Review: Suunto 7 – the Wear OS sportswatch
Wear OS was teetering on the edge of oblivion not so long ago but around the middle of last year manufacturers actually started putting some decent specs in their smartwatches — ie. more RAM. Since then Wear OS watches have been acceptable but still not stunning. This year we saw Qualcomm finally update their Snapdragon Wear chipset to the Wear 4100 and there is finally some more glimmer of hope on the horizon.
While we wait for this chipset to arrive in smartwatches there is something to be said for watches that performed well with a Snapdragon 3100 chipset. Last year I had the pleasure of reviewing the Diesel On Axial and it was one watch that flourished in a dull landscape. Now we have managed to get our hands on the Suunto 7 fitness smartwatch and have to say that it is another one where the experience is enjoyable.
Suunto is a sportswatch brand but they have decided to make the decision to run their sports apps on top of Wear OS. For this reason we have high hopes for it, a sportswatch that also is able to function fully as a smartwatch.
The design of the watch that Suunto sent us is a striking cream with rose gold buttons, bezel, and buckle – obviously designed for a more feminine touch. The design itself though, ignoring the colourway, is a stylish design.
The face of the watch is encircled by a metallic, raised ring with three metallic buttons on the right and one on the left. Each button has a specific function with the top left button the back button, the top right a quick workout start button, the middle right button to control your music and the bottom right to start the stopwatch.
The back button now being on the top left took some getting used to but eventually it became second nature. The buttons are easy to press and are incredibly responsive although their “spongyness” does make me wonder how long they will last – I have not seen any complaints online about them so I assume they last just fine.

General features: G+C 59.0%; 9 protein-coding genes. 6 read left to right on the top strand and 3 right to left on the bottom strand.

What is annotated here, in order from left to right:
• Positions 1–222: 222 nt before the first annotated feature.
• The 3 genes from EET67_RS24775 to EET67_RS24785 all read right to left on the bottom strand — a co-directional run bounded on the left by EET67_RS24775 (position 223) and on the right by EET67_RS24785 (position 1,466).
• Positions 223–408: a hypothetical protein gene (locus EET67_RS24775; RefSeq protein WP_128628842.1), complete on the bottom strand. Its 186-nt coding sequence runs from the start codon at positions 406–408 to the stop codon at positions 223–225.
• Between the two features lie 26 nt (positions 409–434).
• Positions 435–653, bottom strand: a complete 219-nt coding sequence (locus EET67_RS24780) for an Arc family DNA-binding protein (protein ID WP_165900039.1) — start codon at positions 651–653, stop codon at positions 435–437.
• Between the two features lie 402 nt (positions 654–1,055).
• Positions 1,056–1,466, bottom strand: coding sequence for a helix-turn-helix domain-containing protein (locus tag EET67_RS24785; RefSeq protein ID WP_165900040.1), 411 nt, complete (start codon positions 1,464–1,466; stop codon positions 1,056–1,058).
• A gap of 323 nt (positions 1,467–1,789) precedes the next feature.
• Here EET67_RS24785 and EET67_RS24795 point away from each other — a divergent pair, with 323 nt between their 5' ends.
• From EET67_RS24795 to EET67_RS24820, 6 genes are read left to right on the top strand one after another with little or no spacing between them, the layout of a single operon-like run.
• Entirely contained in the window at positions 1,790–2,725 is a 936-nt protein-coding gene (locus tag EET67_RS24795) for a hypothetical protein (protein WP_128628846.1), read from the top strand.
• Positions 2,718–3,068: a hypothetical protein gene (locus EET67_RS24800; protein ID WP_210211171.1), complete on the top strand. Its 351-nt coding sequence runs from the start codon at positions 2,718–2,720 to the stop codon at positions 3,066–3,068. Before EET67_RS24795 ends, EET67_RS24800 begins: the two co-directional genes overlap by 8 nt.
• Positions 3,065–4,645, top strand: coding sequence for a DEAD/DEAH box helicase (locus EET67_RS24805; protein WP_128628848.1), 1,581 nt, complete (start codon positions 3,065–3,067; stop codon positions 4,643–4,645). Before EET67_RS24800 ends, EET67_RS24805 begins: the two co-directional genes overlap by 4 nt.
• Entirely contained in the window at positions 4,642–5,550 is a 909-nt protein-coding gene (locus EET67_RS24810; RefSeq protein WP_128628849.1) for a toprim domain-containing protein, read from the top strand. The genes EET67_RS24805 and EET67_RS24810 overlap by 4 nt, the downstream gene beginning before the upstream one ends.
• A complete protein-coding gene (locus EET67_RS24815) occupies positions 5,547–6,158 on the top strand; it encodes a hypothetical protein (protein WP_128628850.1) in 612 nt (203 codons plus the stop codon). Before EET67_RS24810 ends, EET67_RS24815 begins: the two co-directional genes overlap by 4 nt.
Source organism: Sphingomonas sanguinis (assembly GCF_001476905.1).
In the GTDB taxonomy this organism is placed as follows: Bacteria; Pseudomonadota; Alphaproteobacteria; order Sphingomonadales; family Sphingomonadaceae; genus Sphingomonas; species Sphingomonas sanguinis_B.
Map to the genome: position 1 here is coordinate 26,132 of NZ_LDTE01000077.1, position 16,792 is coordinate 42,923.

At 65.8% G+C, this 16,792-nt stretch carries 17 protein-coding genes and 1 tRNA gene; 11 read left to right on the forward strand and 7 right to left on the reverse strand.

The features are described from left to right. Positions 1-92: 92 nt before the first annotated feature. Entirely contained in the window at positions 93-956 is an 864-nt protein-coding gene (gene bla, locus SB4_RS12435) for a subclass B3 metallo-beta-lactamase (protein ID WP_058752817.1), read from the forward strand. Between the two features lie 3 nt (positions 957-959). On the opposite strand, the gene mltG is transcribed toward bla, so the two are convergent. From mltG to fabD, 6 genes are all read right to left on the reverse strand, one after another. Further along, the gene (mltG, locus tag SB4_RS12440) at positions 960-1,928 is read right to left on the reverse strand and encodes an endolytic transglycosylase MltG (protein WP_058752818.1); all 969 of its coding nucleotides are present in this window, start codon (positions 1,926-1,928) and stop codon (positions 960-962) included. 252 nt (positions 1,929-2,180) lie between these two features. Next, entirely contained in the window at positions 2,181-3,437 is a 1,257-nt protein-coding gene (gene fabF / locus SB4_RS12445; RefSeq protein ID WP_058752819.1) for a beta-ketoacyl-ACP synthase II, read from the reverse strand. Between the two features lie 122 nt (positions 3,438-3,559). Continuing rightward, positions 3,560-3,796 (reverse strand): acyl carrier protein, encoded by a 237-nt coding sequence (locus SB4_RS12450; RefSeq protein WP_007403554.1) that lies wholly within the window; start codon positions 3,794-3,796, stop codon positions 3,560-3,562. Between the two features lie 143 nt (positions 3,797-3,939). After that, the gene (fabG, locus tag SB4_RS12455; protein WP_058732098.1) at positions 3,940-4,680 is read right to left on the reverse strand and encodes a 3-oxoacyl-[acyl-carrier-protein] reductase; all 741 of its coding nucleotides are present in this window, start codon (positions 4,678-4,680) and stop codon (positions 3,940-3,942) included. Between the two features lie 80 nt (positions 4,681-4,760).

The Suunto 7 is equipped with GPS, GLONASS, QZSS, BEIDOU satellite systems along with support for barometric altitude and as such can track even your longest workouts — the GPS seemed accurate for me for all of my workouts, tracking the route on the maps included along with the distance accurately.
As you would expect the Suunto 7 comes with the on-wrist optical HR sensors (but does not support external HR sensors). The sensor is accurate at all times throughout exercise picking up rises and dips in the heart rate as exercise intensity increased or decreased.
Other notable hardware inclusions are 5ATM water and dust resistance, 1GB of RAM, 4.5GB of usable space, NFC for Google Pay and Wi-Fi (no LTE)
There is no excuse for an average display in 2020 and Suunto have not put one in the Suunto 7 – and you would hope not for the price you pay for it. The display is a 1.39-inch AMOLED display with a resolution of 454 x 454 pixels. It looks great in all levels of brightness.
The auto-brightness is very responsive and to be honest I didn’t notice it changing it did it so seamlessly. Suunto also include a sunlight boost if you are in direct sunlight and need to see more detail on the watch but even when out in the sun I was able to easily see the basics without doing that.
The band on the Suunto 7 we received was a very rubbery soft band that while was secure and allowed for more give while exercising – for example the stretchiness of the band allowed for it to be worn while playing basketball without it getting too tight or caught on anything – ie. It could stretch as required. In everyday use though the rubbery band was possibly a bit grippy on the wrist to be considered super comfortable. Luckily enough if this affects you the band is easily interchangeable with any 24mm watch band.